Key Metrics: The metrics directly tied to program objectives. Should be aligned with the objectives as well as the higher order KPIs. The most important KPIs and metrics and often captured on a dashboard for monitoring and/or reporting.


Determining the importance of metrics

A question sometimes comes up about the best way to determine the most important metrics – what rises to the level of inclusion on a high-level dashboard? Here’s a few tips to consider:

Place metrics in their respective place in the measurement model (Exposure/Engagement/Influence/Impact/Advocacy) Metrics that appear toward the right side of the model are generally more compelling than those addressing just Exposure or Engagement. These generally get to the outcomes rather than just outputs of program activities.

Examine how closely aligned each metric is with program objectives. Metrics that directly support the objective are generally more important than those that indirectly support the objective.

Look at the degree to which the metric is explicitly part of the Measurement Story. Metrics directly aligned with the Measurement Story represent better potential dashboard metrics than those that are tangential to the story.

Metrics that provide context are generally stronger than those that don’t. For example, RTs per 1000 Followers tells you much more than just the Number of RTs – it gives an indication of community engagement. Likewise, Engagement Rate (Number of Engagements divided by Total Reach) is a better metric that just the Number of Engagements.

Remember the audience – at the end of the day, when you’re showing your stakeholders what you accomplished this year, what would they be most excited to hear? What will they want to see that ultimately demonstrates the best use of their dollars?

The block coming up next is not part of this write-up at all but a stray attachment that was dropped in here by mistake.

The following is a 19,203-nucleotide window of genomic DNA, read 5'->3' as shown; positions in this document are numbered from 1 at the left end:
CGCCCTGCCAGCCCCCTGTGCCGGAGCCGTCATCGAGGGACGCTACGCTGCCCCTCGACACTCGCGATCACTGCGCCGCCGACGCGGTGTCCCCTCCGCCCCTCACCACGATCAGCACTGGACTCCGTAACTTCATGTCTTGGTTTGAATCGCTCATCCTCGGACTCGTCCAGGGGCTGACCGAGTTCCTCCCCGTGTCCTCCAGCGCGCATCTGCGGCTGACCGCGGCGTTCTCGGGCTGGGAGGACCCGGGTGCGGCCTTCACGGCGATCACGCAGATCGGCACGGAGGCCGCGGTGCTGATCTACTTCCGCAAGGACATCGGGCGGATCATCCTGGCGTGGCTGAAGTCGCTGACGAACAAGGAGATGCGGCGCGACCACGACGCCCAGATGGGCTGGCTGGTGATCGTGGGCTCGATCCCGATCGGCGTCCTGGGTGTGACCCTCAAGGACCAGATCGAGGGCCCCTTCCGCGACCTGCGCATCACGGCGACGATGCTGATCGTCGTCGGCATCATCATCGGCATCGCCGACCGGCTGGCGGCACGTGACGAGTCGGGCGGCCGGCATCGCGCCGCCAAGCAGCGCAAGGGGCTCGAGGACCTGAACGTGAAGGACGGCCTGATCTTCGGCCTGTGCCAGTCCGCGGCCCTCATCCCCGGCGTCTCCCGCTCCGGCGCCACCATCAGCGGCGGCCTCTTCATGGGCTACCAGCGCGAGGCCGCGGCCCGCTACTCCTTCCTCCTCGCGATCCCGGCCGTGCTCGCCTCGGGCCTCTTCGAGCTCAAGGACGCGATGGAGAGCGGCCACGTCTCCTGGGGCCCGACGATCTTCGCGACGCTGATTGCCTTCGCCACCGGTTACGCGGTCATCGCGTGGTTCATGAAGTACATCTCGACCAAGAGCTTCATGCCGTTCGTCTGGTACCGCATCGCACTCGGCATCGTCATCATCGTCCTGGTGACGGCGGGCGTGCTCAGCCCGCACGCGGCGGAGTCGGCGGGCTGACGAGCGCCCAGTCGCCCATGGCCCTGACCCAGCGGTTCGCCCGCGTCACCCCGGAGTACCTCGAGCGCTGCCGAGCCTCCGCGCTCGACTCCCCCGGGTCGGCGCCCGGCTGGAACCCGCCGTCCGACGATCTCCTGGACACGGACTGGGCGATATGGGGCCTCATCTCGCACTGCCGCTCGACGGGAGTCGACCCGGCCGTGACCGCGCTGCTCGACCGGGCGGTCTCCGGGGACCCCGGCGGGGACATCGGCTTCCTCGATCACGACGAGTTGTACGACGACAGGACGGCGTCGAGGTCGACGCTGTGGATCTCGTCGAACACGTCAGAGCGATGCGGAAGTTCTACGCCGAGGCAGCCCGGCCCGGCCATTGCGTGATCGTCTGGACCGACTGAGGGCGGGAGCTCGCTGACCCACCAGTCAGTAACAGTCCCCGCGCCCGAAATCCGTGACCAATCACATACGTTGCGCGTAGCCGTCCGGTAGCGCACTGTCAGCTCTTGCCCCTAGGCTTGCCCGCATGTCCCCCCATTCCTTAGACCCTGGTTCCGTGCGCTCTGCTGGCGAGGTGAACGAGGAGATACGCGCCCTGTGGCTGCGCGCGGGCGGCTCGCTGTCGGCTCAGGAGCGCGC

After the Summit I’ll post a reaction to Professor Jim Macnamara’s unveiling of his new his new paradigm and model for measurement and evaluation. Jim is incredibly smart and thoughtful so I’ll be curious to see and discuss what he proposes. Enjoy the Summit in person or through social media and contribute to the dialogue.

Thanks for reading.



I would like to acknowledge our colleagues at R/GA for their contributions to the thinking you see here.

7 Responses to “Social Media Metrics & Measurement Continue to Evolve”

  1. philipsheldrake June 11, 2014 at 6:25 am #

    Hi Don, hope everyone has a productive and fun time this year in Amsterdam. I’ll be following events from afar best I can.

    Thanks for this post helping to get those of us who couldn’t make this year’s event up to speed. You’ll know I still champion influence as the ultimate objective of communications – influencing hearts and minds and ensuring reciprocal influence systematically. So influence in the sense of thinking something you wouldn’t otherwise have thought or doing something you wouldn’t otherwise have done, rather than influence in the sense of some potential some individual is said to possess.

    Exposure, engagement and advocacy are all part and parcel of influence flow, as are non-communications activities such as delivering a great product and service, or indeed being a considerate employer and customer, and the influence system contributes to business impact.

    It’s the complicated cause-and-effect that led me to propose the Influence Scorecard in augmenting the Balanced Scorecard, and I noted several references throughout this post that indicate a trend towards this philosophy. Notably:

    > The cascade down from overarching business objectives

    > The reliance on the selection of non-fiscal leading indicators

    > The cross-departmental program elements – resonant of the emphasis the Balanced Scorecard and related Strategy Maps place on identifying the organizational, human and informational assets in which to invest to help align the org structure and processes

    > Reference to the measurement story – Kaplan and Norton assert that an acid test of a good Balanced Scorecard is that it should ‘tell the story of the business unit’s strategy’.

    Thanks again, and I look forward to finding out about Jim Macnamara’s presentation.

  2. searshead63241 April 8, 2016 at 7:20 am #

    micuez, I don’t think is is an accurate statement. Requirements dictate what software is expected to be able to do. A parellel in bridge design would Click

  3. Guillermo Saavedra von Dessauer June 26, 2017 at 1:55 pm #

    Hello Don,
    Where are you currently writing your posts? Please let me know so I can follow you.

  4. Philip Sheldrake June 26, 2017 at 2:22 pm #

    Dear Guillermo Saavedra von Dessauer,

    I was cc’d on your question here as I have previously commented on this blog post. I thought it appropriate then that I reply to let you know that unfortunately Don passed away June 2015.

    May I point you to the MetricsMan book, a posthumous curation of Don’s blog posts.

    Warm regards.